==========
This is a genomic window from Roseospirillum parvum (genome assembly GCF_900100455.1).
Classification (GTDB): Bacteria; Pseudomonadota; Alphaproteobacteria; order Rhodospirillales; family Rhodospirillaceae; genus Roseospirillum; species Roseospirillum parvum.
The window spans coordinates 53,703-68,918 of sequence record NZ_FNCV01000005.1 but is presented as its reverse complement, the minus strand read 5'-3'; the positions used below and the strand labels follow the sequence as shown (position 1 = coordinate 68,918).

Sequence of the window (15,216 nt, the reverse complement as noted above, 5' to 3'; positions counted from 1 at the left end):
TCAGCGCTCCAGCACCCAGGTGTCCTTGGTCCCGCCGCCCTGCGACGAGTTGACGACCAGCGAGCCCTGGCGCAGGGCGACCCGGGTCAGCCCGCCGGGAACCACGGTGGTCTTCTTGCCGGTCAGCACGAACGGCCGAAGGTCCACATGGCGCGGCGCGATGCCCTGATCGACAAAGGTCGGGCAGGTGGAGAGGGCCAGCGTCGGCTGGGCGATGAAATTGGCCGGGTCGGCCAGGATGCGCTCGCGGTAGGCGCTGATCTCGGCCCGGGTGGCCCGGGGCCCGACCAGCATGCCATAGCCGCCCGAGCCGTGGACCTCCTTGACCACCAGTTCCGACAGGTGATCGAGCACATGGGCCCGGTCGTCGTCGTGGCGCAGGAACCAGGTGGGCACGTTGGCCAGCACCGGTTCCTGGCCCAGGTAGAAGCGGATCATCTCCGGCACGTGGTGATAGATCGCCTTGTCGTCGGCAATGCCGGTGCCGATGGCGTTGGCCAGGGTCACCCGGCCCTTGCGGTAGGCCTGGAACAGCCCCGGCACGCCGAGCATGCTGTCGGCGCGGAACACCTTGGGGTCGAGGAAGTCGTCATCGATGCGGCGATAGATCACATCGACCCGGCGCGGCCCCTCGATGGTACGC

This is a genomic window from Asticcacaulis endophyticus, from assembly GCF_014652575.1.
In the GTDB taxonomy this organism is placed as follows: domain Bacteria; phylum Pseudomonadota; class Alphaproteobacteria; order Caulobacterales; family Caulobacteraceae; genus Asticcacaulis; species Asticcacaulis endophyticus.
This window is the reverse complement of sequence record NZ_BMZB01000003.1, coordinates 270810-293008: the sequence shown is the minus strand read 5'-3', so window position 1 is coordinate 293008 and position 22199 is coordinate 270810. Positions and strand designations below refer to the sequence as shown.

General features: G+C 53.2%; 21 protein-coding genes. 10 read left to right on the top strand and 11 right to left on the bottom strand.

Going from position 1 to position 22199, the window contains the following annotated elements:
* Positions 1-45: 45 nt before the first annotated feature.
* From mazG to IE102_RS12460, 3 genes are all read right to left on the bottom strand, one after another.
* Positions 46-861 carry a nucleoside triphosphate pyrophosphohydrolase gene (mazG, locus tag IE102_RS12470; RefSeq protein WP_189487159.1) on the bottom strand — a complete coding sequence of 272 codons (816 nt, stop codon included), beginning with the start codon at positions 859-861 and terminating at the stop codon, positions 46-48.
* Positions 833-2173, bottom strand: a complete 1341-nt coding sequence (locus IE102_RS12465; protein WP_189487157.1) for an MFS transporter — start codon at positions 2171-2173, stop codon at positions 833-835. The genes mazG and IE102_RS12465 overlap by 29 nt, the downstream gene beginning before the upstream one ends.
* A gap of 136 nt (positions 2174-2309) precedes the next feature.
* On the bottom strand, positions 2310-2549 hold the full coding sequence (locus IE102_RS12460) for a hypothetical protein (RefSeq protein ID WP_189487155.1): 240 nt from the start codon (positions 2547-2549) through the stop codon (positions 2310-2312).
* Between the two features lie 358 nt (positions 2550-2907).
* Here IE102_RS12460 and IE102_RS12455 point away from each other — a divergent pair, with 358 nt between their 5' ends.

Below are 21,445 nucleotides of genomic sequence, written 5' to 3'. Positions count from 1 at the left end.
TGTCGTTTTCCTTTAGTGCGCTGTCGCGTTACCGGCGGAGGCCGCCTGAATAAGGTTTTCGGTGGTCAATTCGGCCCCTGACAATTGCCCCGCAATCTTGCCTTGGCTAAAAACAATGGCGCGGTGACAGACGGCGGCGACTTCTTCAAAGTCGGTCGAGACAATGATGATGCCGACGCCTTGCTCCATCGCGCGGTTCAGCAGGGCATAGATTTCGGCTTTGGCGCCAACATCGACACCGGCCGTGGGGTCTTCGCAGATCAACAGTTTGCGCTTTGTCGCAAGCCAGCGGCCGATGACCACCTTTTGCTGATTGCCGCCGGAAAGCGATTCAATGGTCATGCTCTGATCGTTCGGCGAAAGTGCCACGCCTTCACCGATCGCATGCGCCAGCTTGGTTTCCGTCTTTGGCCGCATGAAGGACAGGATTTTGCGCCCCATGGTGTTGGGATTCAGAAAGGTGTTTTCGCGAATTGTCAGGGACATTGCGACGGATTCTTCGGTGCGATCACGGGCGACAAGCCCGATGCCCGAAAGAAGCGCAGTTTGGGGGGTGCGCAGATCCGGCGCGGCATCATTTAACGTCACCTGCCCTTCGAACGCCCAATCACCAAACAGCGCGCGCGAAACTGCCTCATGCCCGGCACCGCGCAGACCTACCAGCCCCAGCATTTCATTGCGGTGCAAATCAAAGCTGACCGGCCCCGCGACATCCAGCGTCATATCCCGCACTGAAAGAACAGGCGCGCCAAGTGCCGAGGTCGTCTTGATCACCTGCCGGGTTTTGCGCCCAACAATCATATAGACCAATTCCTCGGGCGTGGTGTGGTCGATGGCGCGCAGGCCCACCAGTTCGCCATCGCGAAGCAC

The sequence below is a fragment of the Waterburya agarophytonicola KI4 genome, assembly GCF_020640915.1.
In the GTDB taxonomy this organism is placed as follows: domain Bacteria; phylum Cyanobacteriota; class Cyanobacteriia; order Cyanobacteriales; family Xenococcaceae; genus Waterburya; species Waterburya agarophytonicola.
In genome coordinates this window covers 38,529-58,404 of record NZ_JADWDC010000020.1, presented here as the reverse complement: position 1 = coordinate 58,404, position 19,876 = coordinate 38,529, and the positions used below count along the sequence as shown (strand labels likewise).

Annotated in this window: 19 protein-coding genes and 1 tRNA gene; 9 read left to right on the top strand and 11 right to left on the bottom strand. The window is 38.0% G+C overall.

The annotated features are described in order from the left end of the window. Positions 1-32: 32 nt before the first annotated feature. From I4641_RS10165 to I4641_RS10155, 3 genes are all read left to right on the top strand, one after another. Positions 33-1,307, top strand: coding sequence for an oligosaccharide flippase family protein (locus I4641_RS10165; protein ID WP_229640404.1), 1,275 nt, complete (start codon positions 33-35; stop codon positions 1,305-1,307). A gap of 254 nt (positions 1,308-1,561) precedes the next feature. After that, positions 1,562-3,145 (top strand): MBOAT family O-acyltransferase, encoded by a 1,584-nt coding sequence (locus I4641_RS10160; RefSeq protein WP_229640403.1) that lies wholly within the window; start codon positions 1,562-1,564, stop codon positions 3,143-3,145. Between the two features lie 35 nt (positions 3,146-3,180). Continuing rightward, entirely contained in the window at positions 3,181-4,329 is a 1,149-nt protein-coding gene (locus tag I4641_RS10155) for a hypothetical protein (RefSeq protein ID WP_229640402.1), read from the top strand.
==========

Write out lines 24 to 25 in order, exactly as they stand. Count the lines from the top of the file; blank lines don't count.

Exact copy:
Annotated in this window: 19 protein-coding genes and 1 tRNA gene; 9 read left to right on the top strand and 11 right to left on the bottom strand. The window is 38.0% G+C overall.

The annotated features are described in order from the left end of the window. Positions 1-32: 32 nt before the first annotated feature. From I4641_RS10165 to I4641_RS10155, 3 genes are all read left to right on the top strand, one after another. Positions 33-1,307, top strand: coding sequence for an oligosaccharide flippase family protein (locus I4641_RS10165; protein ID WP_229640404.1), 1,275 nt, complete (start codon positions 33-35; stop codon positions 1,305-1,307). A gap of 254 nt (positions 1,308-1,561) precedes the next feature. After that, positions 1,562-3,145 (top strand): MBOAT family O-acyltransferase, encoded by a 1,584-nt coding sequence (locus I4641_RS10160; RefSeq protein WP_229640403.1) that lies wholly within the window; start codon positions 1,562-1,564, stop codon positions 3,143-3,145. Between the two features lie 35 nt (positions 3,146-3,180). Continuing rightward, entirely contained in the window at positions 3,181-4,329 is a 1,149-nt protein-coding gene (locus tag I4641_RS10155) for a hypothetical protein (RefSeq protein ID WP_229640402.1), read from the top strand.